In a nutshell, for the benefit of my American friends who have read this far, the whole issue of Orangeism and parades became a hot potato in the 90s. Unfortunately, the Orange Order and the leaders of Unionism had the media and political savvy of a pissed off chimpanzee. As elements on both sides of the divide sought to exploit tensions, pushing their own violent agendas, the grey men of Protestant politics stumbled and blundered into every trap. With deep dismay, we watched Northern Ireland slip into near anarchy for several days one summer, not unlike the LA riots sparked by the Rodney King incident. And what caused all this? The Twelfth. Some saw the marching season as a celebration of Protestant culture in Ireland, a demonstration of faith and civil liberty. Others saw it as triumphalism, a public display of sectarian hatred, an imposition of an outdated tradition on the very communities that organisation excluded, and not much better than the Ku Klux Klan burning crosses.

As is the way with life, the truth is somewhere in between. There is sectarianism involved, to claim otherwise is foolish. Sectarianism is part of the fabric of Northern Ireland, always has been, always will be. It's also present in the annual St. Patrick's Day celebrations, and the trappings of the Gaelic Athletic Association. But a mindset we must move away from here is the one that sees the expression of someone else's culture as a threat. If an institution is pro-Protestant, must it follow that it is anti-Catholic? Should Protestant people feel uncomfortable with the GAA's stridently nationalistic Irish dogma? Can the Twelfth or St. Patrick's Day ever shake off their political aspects, and be seen as simple celebrations of Britishness or Irishness? Truthfully, I don't think so. It's human nature to see the world in terms of Them-and-Us; it's a hard-wired survival instinct that dates back to when we depended on our tribe for survival. Rightly or wrongly, we will always regard anything that benefits Them as being harmful to Us.

But things are changing. There were minor riots in Portadown and Belfast last night, and there will doubtless be more tonight, but by-and-large it has been a peaceful marching season. The Orange Order are genuinely trying to bring the Twelfth back to its former glory as a family day of celebration. There will always be some who object to the Order's very existence, that can't get past their own prejudices about their neighbours (and still believe such ridiculous myths as an Orangeman can be expelled for attending a Catholic religious ceremony, as Wikipedia wrongly states), and will never view the Twelfth as anything other than a bigot's holiday. These entrenched views on either side of the community will never be erased, though perhaps bitter Protestants and Catholics will unite against those pesky Polish and Lithuanian immigrants who keep taking all the low-paying manual labour we can't be arsed doing ourselves.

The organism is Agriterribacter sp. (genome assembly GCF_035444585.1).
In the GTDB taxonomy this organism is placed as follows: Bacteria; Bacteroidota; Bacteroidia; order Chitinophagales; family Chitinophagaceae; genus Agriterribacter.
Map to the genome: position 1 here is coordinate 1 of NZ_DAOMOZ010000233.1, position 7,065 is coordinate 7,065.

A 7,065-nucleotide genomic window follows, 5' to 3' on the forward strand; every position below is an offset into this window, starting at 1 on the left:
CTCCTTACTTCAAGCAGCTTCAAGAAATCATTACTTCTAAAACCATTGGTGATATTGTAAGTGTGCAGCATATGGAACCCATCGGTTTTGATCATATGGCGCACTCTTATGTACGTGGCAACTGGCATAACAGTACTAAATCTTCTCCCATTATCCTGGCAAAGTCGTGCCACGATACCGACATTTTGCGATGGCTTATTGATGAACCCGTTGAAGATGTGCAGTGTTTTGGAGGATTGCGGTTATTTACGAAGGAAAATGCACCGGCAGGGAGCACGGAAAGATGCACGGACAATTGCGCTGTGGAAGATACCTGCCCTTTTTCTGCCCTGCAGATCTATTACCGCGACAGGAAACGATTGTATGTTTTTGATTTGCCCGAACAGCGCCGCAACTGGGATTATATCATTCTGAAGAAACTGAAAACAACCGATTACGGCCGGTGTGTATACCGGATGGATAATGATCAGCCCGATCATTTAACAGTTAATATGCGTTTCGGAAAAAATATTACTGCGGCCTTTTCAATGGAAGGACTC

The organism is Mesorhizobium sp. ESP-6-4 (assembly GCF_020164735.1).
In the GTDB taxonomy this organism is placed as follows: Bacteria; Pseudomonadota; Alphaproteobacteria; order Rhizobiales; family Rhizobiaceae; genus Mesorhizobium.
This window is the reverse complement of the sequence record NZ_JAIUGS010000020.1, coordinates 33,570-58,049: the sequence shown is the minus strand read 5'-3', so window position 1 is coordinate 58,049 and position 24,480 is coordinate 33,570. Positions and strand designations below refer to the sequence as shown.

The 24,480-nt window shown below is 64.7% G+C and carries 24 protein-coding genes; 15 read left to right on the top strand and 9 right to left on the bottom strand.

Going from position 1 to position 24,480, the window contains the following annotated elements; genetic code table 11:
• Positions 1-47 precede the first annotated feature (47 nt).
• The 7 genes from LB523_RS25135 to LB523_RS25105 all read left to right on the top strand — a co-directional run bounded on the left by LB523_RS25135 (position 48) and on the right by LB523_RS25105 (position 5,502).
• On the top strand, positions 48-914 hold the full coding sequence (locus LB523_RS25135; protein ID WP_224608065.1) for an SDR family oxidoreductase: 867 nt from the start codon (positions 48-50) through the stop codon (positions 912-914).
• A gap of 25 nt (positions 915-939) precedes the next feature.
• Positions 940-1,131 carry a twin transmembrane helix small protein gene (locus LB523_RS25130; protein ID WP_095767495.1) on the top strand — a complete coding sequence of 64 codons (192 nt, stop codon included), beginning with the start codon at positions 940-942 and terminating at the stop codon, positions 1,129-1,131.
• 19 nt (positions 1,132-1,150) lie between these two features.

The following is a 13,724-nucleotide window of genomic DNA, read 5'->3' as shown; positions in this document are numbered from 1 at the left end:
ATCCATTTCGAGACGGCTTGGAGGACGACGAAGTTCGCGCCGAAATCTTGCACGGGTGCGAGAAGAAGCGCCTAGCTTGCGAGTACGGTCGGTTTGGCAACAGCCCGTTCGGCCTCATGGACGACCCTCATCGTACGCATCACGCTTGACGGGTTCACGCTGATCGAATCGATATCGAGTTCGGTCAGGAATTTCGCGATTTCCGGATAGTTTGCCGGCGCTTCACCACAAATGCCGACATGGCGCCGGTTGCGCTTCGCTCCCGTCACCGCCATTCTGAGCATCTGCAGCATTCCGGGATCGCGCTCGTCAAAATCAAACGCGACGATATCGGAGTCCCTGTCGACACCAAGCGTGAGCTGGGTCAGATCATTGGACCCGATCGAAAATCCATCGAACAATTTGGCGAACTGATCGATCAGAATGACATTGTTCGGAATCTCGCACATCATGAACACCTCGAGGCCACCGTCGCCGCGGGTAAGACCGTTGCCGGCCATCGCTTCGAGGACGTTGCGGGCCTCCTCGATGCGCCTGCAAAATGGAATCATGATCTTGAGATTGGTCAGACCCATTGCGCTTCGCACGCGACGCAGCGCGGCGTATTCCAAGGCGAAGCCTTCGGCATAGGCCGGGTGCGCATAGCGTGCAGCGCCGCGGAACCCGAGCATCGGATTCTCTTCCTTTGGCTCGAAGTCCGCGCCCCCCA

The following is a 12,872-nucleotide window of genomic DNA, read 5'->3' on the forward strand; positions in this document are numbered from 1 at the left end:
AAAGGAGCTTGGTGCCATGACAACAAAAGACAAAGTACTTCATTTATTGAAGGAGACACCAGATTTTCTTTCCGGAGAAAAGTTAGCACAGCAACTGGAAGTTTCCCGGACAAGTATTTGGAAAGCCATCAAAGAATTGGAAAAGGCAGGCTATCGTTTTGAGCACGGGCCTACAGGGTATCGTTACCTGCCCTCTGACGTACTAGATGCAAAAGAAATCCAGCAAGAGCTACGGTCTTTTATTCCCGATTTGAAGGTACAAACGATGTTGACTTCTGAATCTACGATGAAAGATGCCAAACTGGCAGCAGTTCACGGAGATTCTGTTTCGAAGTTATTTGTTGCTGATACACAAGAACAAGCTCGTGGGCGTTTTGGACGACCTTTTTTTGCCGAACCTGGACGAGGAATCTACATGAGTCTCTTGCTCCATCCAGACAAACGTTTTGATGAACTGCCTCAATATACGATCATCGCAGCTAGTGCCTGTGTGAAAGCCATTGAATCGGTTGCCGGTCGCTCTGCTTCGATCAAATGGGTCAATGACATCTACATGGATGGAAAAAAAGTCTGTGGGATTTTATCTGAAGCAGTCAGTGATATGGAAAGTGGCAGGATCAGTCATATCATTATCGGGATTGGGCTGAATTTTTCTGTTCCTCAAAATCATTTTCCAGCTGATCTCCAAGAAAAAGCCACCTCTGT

But, back to the point: As things improve here, and our tolerance for each other, if not our new arrivals, continues to evolve, perhaps the Twelfth will indeed return to the big day out I knew as a little boy. Maybe some day, when I have children of my own, I will be able to take them to a parade so they can feel that big bass drum pound their chests. Perhaps there won't be any hatred in it, or directed towards it. And perhaps I won't feel ashamed of the awful things that have happened because of it in the past. Perhaps it'll just be noise and spectacle, and bags of sweets bought from stalls, and toy plastic drums. I really hope so.

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Blogger Gerard Brennan said...

Excellent post/article. A very interesting read for this young catholic chap.

And yeah, the violence does seem to decrease every year. Heartening stuff.